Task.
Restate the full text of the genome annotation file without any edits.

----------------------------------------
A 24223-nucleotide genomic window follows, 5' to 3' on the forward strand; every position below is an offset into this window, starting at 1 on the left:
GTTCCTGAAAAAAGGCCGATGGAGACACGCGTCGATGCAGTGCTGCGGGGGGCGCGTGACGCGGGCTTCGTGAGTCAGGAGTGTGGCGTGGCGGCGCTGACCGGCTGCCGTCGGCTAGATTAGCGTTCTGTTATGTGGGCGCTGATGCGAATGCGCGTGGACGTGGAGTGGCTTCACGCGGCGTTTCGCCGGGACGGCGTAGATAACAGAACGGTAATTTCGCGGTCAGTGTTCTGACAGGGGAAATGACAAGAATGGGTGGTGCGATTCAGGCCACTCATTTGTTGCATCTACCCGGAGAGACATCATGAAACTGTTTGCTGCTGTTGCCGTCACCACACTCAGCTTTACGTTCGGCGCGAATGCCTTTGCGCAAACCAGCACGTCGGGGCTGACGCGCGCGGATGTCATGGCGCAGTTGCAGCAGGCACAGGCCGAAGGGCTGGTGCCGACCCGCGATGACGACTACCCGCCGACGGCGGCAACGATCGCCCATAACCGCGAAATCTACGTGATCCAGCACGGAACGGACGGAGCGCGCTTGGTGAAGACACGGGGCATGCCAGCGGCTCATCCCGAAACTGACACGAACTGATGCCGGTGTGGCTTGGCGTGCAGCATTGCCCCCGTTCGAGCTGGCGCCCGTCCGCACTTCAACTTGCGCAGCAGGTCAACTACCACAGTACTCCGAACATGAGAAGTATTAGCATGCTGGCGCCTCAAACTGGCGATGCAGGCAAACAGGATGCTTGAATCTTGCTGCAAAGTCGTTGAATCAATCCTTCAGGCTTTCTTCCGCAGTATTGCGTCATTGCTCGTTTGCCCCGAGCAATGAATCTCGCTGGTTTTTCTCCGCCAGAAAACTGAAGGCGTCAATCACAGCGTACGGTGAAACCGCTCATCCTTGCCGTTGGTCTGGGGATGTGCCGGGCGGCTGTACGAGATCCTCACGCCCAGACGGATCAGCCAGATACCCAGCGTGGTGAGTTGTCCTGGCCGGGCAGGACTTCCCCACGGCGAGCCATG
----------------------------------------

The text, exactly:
A 24223-nucleotide genomic window follows, 5' to 3' on the forward strand; every position below is an offset into this window, starting at 1 on the left:
GTTCCTGAAAAAAGGCCGATGGAGACACGCGTCGATGCAGTGCTGCGGGGGGCGCGTGACGCGGGCTTCGTGAGTCAGGAGTGTGGCGTGGCGGCGCTGACCGGCTGCCGTCGGCTAGATTAGCGTTCTGTTATGTGGGCGCTGATGCGAATGCGCGTGGACGTGGAGTGGCTTCACGCGGCGTTTCGCCGGGACGGCGTAGATAACAGAACGGTAATTTCGCGGTCAGTGTTCTGACAGGGGAAATGACAAGAATGGGTGGTGCGATTCAGGCCACTCATTTGTTGCATCTACCCGGAGAGACATCATGAAACTGTTTGCTGCTGTTGCCGTCACCACACTCAGCTTTACGTTCGGCGCGAATGCCTTTGCGCAAACCAGCACGTCGGGGCTGACGCGCGCGGATGTCATGGCGCAGTTGCAGCAGGCACAGGCCGAAGGGCTGGTGCCGACCCGCGATGACGACTACCCGCCGACGGCGGCAACGATCGCCCATAACCGCGAAATCTACGTGATCCAGCACGGAACGGACGGAGCGCGCTTGGTGAAGACACGGGGCATGCCAGCGGCTCATCCCGAAACTGACACGAACTGATGCCGGTGTGGCTTGGCGTGCAGCATTGCCCCCGTTCGAGCTGGCGCCCGTCCGCACTTCAACTTGCGCAGCAGGTCAACTACCACAGTACTCCGAACATGAGAAGTATTAGCATGCTGGCGCCTCAAACTGGCGATGCAGGCAAACAGGATGCTTGAATCTTGCTGCAAAGTCGTTGAATCAATCCTTCAGGCTTTCTTCCGCAGTATTGCGTCATTGCTCGTTTGCCCCGAGCAATGAATCTCGCTGGTTTTTCTCCGCCAGAAAACTGAAGGCGTCAATCACAGCGTACGGTGAAACCGCTCATCCTTGCCGTTGGTCTGGGGATGTGCCGGGCGGCTGTACGAGATCCTCACGCCCAGACGGATCAGCCAGATACCCAGCGTGGTGAGTTGTCCTGGCCGGGCAGGACTTCCCCACGGCGAGCCATG